If you have ever heard of “food scientists,” you might have wondered what they do exactly. I met my first food scientist at spa opening party. She worked for a well-known Dallas-based sour cream company and described her project as bettering the taste of their sour cream to stay ahead of their competitors. Simply put, to make their food tasty.
She worked at a lab bench with pipettes and beakers, wore a white lab coat, and did all the “science-y” things scientists did, but I could barely imagine the scene outside of the kitchen. From my undergraduate research experience, food was a definite “no-no” to have around the lab bench, much less eating the research projects. In fact, the food scientist ensures the nation’s food quality using chemistry, biochemistry, engineering, and microbiology, whether it be by striving for optimum nutritional quality and safety or the best color and texture a food product can achieve. Whether we realize it or not, every person in the United States is affected by the food scientist’s fruits of labor when we enjoy a slice refreshing watermelon in the summer, help make pumpkin pie during the holiday season, or simply live our everyday lives eating “normal” food.
Food scientists can specialize in different fields. Some work for the packaged and processed food industry to figure out how many calories per serving are in snacks, research the best packaging material and shape or temperature appropriate for storing packed meals, and determine the best ways to prepare shelf-stable meals (for example, nuke it in the microwave for 2 minutes, then let it sit for 1 minute). Things can get really fancy too; nanotechnology is sometimes used to detect contaminants or unwanted byproducts in foods on an atomic scale! There are a lot of little atoms inside a Cheetos cheese puff!
Before things get packaged into pretty boxes or make it to the grocery shelf, food scientists also work from the roots. Some food scientists conduct agricultural research on the soil composition and treatment needed to grow the ideal crop. The corn we see in the grocery store did not used to be so robust with all its juicy kernels. It began with cross-breeding with gamagrass (a bunch grass) and then back with maize to make the corn we eat today. There are quite a few varieties of corn, including dent, flint, flour, sweet, pod, and waxy corns (1). Search “corn development” on Google, and one can find an enormous number of sites about the prime weather, soil conditions, and sunlight to grow these golden (and even white or purple) ears, along with harvesting times and pesticide use. Food scientists conduct studies and provide the general population with their findings and harvested products. As consumers, we can count on their work and look forwards to slapping a pat of butter on roasted corn every summer. There has also been some research and development for making corn ethanol for fuel.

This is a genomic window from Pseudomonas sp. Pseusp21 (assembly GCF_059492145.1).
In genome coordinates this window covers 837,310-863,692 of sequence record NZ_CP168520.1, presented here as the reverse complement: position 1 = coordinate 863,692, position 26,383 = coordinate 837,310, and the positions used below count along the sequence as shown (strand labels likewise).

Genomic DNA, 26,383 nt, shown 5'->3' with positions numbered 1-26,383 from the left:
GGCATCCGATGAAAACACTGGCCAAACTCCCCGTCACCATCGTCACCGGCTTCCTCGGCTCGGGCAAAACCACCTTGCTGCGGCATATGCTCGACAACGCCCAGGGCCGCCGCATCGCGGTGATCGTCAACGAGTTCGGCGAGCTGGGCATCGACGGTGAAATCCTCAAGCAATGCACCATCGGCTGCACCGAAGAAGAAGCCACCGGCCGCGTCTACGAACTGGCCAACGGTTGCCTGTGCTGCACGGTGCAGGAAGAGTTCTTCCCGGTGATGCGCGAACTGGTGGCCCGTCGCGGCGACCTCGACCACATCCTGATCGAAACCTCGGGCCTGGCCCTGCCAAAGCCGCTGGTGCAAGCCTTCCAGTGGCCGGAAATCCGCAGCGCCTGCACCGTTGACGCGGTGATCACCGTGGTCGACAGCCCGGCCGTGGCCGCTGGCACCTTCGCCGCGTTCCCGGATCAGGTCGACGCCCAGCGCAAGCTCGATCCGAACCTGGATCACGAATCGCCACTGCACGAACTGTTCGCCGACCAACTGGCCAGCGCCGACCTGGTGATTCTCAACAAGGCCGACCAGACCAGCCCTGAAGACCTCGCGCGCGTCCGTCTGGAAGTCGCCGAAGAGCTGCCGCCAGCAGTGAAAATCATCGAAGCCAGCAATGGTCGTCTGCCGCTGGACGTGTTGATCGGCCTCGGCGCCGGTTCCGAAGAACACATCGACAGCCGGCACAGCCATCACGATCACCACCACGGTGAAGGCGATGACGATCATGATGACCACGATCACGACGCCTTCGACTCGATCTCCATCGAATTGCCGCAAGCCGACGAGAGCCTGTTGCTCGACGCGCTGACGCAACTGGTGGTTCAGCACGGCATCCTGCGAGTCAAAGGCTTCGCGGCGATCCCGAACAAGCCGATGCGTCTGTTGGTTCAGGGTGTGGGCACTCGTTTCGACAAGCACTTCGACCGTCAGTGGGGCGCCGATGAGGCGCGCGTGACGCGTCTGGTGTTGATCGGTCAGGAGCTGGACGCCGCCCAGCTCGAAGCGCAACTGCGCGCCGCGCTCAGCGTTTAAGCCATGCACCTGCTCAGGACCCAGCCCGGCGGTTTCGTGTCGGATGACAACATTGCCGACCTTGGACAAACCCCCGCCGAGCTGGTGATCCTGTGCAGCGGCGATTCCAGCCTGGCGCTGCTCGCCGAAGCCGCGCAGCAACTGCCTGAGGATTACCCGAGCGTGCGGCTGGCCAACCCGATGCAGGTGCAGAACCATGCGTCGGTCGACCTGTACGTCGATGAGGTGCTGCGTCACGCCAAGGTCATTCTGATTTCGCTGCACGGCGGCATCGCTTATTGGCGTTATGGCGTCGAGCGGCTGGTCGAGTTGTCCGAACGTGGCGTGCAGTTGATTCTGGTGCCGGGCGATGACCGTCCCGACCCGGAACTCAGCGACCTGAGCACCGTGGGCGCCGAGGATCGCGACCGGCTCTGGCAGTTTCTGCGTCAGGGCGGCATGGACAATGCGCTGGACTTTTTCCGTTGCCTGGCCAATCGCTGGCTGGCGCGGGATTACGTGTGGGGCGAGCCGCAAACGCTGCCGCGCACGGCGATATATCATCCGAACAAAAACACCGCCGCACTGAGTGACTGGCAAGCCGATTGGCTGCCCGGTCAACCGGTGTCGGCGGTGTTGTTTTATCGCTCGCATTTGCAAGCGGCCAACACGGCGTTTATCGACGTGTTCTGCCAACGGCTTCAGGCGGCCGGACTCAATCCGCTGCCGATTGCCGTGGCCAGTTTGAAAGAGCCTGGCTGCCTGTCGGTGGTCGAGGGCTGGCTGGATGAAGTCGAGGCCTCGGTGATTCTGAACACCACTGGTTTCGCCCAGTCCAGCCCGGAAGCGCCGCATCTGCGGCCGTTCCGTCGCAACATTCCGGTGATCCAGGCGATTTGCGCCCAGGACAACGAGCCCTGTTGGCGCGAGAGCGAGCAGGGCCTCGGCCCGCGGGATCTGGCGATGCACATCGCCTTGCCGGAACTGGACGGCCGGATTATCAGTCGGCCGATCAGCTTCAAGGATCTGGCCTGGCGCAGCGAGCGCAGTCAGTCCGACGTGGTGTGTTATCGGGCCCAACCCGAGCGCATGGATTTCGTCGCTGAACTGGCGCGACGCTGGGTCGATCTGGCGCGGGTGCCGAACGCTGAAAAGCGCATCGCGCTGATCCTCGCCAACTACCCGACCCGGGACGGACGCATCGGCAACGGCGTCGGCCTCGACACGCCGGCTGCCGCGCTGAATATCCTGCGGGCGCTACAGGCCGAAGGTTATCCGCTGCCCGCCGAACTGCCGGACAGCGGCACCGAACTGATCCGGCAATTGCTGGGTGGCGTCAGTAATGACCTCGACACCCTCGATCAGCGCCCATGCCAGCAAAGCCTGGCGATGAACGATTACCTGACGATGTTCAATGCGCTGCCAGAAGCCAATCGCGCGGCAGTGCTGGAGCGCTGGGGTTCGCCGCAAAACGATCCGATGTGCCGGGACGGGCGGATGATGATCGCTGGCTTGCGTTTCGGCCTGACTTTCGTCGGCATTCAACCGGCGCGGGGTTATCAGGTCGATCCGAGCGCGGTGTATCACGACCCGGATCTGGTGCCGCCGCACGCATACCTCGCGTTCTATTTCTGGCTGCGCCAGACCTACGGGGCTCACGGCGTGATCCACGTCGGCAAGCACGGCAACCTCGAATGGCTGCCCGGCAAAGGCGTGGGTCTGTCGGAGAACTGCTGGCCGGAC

There are scientists that specialize in animal food science and study domestic farm animals. How did Wagyu or Kobe beef get so famous? Food scientists were at work, experimenting with breeding stock for the perfect fat marbling and full flavor. They explore the animals’ growth and development, the nutrition for and of their animals, and even genetic diseases and how to handle animal waste. Thanks to them, I now buy only wild salmon (versus farm-raised) because the salmon that swim free in the sea come with fewer calories, less saturated fat and organic pollutants that can be linked to cancers, immunosuppressive effects, and even Type 2 Diabetes than those confined in fish farms. (2) And with all those delicious sugary foods I eat (thanks food scientists for making sweets so darn tasty), I definitely need all the help I can get there!
Despite their effect on countless industries and their importance, the term “food scientist” still remains an unfamiliar term. Only a handful of undergraduate universities, like Texas A&M and Cornell University, currently provide programs for the Bachelor of Science degree in Food Science. However, the projected growth for this occupation is estimated to be 9%, which is the same as other fields (3). Next time you walk into a restaurant, grocery store, or even the pantry, think of the food scientists and appreciate their role in affecting our food.
Editor: Ashley Lakoduk